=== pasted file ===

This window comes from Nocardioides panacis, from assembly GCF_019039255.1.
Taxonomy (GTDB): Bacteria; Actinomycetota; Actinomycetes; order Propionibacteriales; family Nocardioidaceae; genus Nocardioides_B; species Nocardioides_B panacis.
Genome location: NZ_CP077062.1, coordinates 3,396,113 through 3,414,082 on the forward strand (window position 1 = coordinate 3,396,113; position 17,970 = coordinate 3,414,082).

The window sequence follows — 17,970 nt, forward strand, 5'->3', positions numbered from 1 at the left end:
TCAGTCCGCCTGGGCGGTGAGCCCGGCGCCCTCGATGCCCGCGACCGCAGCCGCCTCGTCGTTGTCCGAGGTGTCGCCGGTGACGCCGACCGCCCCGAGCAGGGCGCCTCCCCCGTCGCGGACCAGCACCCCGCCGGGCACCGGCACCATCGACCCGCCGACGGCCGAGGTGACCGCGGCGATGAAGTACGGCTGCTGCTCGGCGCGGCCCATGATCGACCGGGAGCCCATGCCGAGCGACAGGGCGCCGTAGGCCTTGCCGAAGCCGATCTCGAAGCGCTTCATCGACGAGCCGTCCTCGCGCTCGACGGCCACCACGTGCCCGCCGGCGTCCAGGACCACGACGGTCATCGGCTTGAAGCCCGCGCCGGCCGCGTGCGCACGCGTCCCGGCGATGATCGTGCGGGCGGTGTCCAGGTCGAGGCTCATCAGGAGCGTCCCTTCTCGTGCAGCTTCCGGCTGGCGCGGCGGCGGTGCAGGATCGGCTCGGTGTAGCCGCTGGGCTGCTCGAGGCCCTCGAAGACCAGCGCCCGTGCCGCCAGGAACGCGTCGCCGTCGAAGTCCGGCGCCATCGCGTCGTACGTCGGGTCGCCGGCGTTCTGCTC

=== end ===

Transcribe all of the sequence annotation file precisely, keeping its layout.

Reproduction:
This window comes from Nocardioides panacis, from assembly GCF_019039255.1.
Taxonomy (GTDB): Bacteria; Actinomycetota; Actinomycetes; order Propionibacteriales; family Nocardioidaceae; genus Nocardioides_B; species Nocardioides_B panacis.
Genome location: NZ_CP077062.1, coordinates 3,396,113 through 3,414,082 on the forward strand (window position 1 = coordinate 3,396,113; position 17,970 = coordinate 3,414,082).

The window sequence follows — 17,970 nt, forward strand, 5'->3', positions numbered from 1 at the left end:
TCAGTCCGCCTGGGCGGTGAGCCCGGCGCCCTCGATGCCCGCGACCGCAGCCGCCTCGTCGTTGTCCGAGGTGTCGCCGGTGACGCCGACCGCCCCGAGCAGGGCGCCTCCCCCGTCGCGGACCAGCACCCCGCCGGGCACCGGCACCATCGACCCGCCGACGGCCGAGGTGACCGCGGCGATGAAGTACGGCTGCTGCTCGGCGCGGCCCATGATCGACCGGGAGCCCATGCCGAGCGACAGGGCGCCGTAGGCCTTGCCGAAGCCGATCTCGAAGCGCTTCATCGACGAGCCGTCCTCGCGCTCGACGGCCACCACGTGCCCGCCGGCGTCCAGGACCACGACGGTCATCGGCTTGAAGCCCGCGCCGGCCGCGTGCGCACGCGTCCCGGCGATGATCGTGCGGGCGGTGTCCAGGTCGAGGCTCATCAGGAGCGTCCCTTCTCGTGCAGCTTCCGGCTGGCGCGGCGGCGGTGCAGGATCGGCTCGGTGTAGCCGCTGGGCTGCTCGAGGCCCTCGAAGACCAGCGCCCGTGCCGCCAGGAACGCGTCGCCGTCGAAGTCCGGCGCCATCGCGTCGTACGTCGGGTCGCCGGCGTTCTGCTC